What is Blueprint Reading ?
Blueprint Reading enables students to understand the various types of blueprints, shop prints and schematics used in a construction and/or facilities environment.
By learning to read blueprints, students discover how to comprehend, andinterpret the different types of standard symbols and abbreviations found on construction drawings. We also spend a fair amount of time describing the information required on drawings in order to be processed through the City or County agencies.
Plans are often for technical purposes such as architecture, engineering, or planning. Their purpose in these disciplines is to accurately and unambiguously capture all the geometric features of a site, building, product or component. Plans can also be for presentation or orientation purposes, and as such are often less detailed versions of the former. The end goal of plans is either to portray an existing place or object, or to convey enough information to allow a builder or manufacturer to realize a design.
The term "plan" may casually be used to refer to a single view, sheet, or drawing in a set of plans. More accurately, plan refers to an orthographic projection looking down on the object, such as in a plan view, floor plan or bird's-eye view.
The process of producing plans, and the skill of producing them, is often referred to as technical drawing.
Document Set Features
Plans are often prepared in a "set". The set includes all the information required for the purpose of the set, and may exclude views or projections which are unnecessary. A set of plans can be on standard office-sized paper or on large sheets. It can be stapled, folded or rolled as required. A set of plans can also take the form of a digital file in a proprietary format such as DWG or an exchange file format such as DXF or PDF.
Plans are often referred to as "blueprints" or "bluelines". However, the terms are rapidly becoming an anachronism, since most copies of plans that were formerly made using a chemical-printing process that yielded graphics on blue-colored paper or, alternatively, of blue-lines on white paper, have been superseded by more modern reproduction processes that yield black or multicolour lines on white paper.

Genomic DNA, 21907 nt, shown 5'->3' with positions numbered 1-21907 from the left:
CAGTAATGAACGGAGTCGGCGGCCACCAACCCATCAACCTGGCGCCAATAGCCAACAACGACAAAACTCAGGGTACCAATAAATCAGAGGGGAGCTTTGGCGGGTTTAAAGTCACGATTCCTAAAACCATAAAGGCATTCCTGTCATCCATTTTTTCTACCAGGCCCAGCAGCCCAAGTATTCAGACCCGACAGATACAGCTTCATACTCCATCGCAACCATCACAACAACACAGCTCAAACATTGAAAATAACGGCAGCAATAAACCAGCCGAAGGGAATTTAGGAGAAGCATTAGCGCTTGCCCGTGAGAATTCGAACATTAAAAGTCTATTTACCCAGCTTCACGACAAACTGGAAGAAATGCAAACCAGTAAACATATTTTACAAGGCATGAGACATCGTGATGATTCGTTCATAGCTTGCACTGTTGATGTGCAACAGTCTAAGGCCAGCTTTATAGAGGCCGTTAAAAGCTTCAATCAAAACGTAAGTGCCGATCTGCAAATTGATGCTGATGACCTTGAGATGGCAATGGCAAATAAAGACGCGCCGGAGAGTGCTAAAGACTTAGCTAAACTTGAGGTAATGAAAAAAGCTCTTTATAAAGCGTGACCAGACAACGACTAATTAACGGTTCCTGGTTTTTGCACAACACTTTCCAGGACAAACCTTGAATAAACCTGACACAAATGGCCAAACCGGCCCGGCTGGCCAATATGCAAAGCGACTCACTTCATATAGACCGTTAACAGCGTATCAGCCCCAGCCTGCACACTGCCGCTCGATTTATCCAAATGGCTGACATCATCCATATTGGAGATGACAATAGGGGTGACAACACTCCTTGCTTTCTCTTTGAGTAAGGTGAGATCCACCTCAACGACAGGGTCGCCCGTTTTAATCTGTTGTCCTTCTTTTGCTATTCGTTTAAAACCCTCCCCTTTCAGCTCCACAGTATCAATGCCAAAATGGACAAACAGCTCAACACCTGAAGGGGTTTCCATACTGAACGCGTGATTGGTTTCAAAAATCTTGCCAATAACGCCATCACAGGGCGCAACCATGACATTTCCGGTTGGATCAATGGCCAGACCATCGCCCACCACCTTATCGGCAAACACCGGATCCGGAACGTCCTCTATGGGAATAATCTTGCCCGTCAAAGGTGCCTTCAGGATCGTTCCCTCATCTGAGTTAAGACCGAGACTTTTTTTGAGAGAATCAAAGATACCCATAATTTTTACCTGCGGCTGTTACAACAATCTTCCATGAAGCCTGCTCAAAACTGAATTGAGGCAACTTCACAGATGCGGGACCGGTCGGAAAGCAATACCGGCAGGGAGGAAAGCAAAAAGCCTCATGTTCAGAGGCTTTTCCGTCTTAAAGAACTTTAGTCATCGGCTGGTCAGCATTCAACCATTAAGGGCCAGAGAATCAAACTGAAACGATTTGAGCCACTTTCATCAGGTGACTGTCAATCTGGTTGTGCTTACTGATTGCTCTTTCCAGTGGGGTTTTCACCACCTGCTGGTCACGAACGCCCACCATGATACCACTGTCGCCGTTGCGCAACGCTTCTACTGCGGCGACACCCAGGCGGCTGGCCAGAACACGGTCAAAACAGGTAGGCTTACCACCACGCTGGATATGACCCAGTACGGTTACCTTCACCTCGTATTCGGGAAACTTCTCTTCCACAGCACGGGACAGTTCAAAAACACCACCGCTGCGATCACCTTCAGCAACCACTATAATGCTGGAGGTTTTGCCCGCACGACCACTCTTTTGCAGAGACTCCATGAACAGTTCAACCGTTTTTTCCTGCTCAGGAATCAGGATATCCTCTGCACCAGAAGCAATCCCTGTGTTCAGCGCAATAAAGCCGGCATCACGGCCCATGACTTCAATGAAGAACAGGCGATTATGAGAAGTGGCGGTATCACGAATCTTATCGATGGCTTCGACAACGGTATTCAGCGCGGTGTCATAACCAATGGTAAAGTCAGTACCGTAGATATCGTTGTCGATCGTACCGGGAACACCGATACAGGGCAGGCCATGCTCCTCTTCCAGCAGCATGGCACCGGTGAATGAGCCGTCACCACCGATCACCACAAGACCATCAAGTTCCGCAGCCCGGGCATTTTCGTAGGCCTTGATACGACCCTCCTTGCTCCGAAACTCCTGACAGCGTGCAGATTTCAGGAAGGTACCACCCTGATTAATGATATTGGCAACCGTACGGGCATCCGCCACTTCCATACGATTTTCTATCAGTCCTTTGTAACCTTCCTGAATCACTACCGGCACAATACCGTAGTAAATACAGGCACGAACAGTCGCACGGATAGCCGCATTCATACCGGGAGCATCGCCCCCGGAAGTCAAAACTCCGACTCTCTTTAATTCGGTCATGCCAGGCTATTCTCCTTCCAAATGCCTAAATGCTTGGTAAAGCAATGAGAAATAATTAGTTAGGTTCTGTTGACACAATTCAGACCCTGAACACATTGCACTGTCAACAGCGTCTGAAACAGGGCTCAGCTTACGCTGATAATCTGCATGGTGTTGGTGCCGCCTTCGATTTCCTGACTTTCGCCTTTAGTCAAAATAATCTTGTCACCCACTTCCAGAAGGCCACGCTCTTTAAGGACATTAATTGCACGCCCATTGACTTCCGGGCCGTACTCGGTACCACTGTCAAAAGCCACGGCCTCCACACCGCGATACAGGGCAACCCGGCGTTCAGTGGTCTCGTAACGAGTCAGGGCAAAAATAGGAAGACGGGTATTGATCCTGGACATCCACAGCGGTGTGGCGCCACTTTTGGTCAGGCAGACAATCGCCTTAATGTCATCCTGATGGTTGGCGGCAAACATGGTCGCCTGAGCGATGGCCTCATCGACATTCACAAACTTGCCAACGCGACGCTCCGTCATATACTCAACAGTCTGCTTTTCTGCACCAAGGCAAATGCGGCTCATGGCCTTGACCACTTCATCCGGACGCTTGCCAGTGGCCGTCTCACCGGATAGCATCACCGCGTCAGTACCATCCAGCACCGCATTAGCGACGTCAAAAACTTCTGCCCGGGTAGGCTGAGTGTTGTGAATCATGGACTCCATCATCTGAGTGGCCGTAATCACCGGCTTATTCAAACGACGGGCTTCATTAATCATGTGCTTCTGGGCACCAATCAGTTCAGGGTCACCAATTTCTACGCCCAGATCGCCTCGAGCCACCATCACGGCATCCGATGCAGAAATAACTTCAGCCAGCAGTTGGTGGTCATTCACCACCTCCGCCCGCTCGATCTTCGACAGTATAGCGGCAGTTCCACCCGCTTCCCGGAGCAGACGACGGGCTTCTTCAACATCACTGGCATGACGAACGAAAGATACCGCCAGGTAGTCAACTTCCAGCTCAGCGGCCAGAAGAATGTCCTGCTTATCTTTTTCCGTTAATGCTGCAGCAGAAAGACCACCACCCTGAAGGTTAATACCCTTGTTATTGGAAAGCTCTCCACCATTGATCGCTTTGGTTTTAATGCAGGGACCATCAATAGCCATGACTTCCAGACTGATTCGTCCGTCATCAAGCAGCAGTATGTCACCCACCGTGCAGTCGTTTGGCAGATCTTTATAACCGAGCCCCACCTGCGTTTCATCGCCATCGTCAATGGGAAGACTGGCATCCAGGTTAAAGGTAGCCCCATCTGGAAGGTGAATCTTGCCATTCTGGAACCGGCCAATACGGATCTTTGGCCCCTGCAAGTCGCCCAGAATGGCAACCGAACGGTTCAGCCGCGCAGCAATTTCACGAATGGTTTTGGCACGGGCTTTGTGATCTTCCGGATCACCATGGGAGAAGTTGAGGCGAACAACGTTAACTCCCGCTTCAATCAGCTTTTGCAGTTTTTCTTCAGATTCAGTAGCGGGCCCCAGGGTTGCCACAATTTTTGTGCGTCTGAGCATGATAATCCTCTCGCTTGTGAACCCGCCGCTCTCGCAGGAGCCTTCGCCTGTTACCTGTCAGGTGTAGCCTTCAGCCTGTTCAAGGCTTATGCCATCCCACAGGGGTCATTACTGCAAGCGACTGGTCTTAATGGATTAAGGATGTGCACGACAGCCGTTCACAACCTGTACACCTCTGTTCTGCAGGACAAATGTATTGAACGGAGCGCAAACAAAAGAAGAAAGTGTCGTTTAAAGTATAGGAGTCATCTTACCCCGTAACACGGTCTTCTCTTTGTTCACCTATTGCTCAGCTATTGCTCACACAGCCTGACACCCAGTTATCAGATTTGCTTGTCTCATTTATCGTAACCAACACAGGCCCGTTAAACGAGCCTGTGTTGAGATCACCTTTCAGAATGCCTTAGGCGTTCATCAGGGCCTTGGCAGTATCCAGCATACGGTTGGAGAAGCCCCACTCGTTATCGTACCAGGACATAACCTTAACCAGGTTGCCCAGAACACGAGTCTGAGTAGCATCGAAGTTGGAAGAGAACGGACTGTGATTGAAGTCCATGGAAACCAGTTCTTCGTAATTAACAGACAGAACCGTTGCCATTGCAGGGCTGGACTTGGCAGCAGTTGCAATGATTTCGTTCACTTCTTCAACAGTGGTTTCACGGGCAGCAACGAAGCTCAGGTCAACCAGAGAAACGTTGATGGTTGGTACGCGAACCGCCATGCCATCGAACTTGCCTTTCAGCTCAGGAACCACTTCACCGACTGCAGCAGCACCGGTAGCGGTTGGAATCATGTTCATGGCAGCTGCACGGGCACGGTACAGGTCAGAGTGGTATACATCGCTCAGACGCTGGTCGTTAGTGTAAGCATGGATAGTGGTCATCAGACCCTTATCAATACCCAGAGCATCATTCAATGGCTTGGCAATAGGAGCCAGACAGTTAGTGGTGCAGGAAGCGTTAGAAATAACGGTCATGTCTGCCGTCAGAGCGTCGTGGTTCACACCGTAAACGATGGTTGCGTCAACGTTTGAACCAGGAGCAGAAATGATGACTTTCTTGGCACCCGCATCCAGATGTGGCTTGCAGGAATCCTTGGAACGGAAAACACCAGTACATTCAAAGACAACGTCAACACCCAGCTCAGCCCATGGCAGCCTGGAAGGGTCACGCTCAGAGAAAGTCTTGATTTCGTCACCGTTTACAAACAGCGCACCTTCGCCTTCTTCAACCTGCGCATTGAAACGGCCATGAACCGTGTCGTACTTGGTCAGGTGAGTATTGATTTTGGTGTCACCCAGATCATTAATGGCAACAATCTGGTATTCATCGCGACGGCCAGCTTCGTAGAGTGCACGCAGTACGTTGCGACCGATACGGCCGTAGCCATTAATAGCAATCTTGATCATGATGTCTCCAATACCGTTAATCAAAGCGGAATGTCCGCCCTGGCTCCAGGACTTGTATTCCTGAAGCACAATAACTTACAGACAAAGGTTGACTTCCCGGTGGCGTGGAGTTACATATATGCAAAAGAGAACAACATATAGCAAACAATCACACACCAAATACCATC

Plans are usually "scale drawings", meaning that the plans are drawn at specific ratio relative to the actual size of the place or object. Various scales may be used for different drawings in a set. For example, a floor plan may be drawn at 1:50 (or 1/4"=1'-0") whereas a detailed view may be drawn at 1:25 (or 1/2"=1'-0"). Site plans are often drawn at 1:200 or 1:100.
Views and projections
Because plans represent three-dimensional objects on a two-dimensional plane, the use of views or projections is crucial to the legibility of plans. Each projection is achieved by assuming a vantage point from which to see the place or object, and a type of projection. These projection types are:
* Orthographic projection, including:
* Plan view or floor plan view
* Elevation, usually a 'head-on' view of an exterior
* Section, a cutaway view of the interior
* Axonometric projection, including:
* Isometric projection
* Dimetric projection
* Trimetric projection
* Oblique projection, and
* Perspective projection
Assembling Sets of Drawings
There is no universal standard for sheet order, however the following describes a common approach:
General Information: The first sheets in a set may include notes, assembly descriptions, a rendering of the project, or simply the project title.
Site: Site plans, including a key plan, appear before other plans and on smaller projects may be on the first sheet. A projects could require a landscape plan, although this can be integrated with the site plan if the drawing remains clear.
Specific plans: Floor plans, starting with the lowest floor and ending with the roof plan usually appear near the beginning of the set. Further, for example, reflected Ceiling Plans (RCP)s showing ceiling layouts appear after the floor plans.
Elevations: Starting with the principal, or front elevation, all the building elevations appear after the plans. Smaller residential projects may display the elevations before the plans. Elevation details may appear on the same sheets as the building elevations.
Sections: Building sections that describe views cut through the entire building appear next, followed by wall sections, then detail sections.
Details: Details may appear on any of the previous sheets, or may be collected to appear on detail sheets. These details may include construction details that show how the components of the building fit together. These details may also include millwork drawings or other interior details.
Schedules: Many aspects of a building must be scheduled on larger projects. These include schedules for windows, doors, hardware, landscaping elements, rooms, and areas.
More aspects are, for example:
Structural: While smaller projects may only show structural information on the plans and sections, larger projects have separate sheets describing the structure of the building.
Mechanical: Mechanical drawings show plumbing and heating systems.
Electrical: Again, many electrical layouts are shown on the floor plans, however larger projects have this information on separate sheets.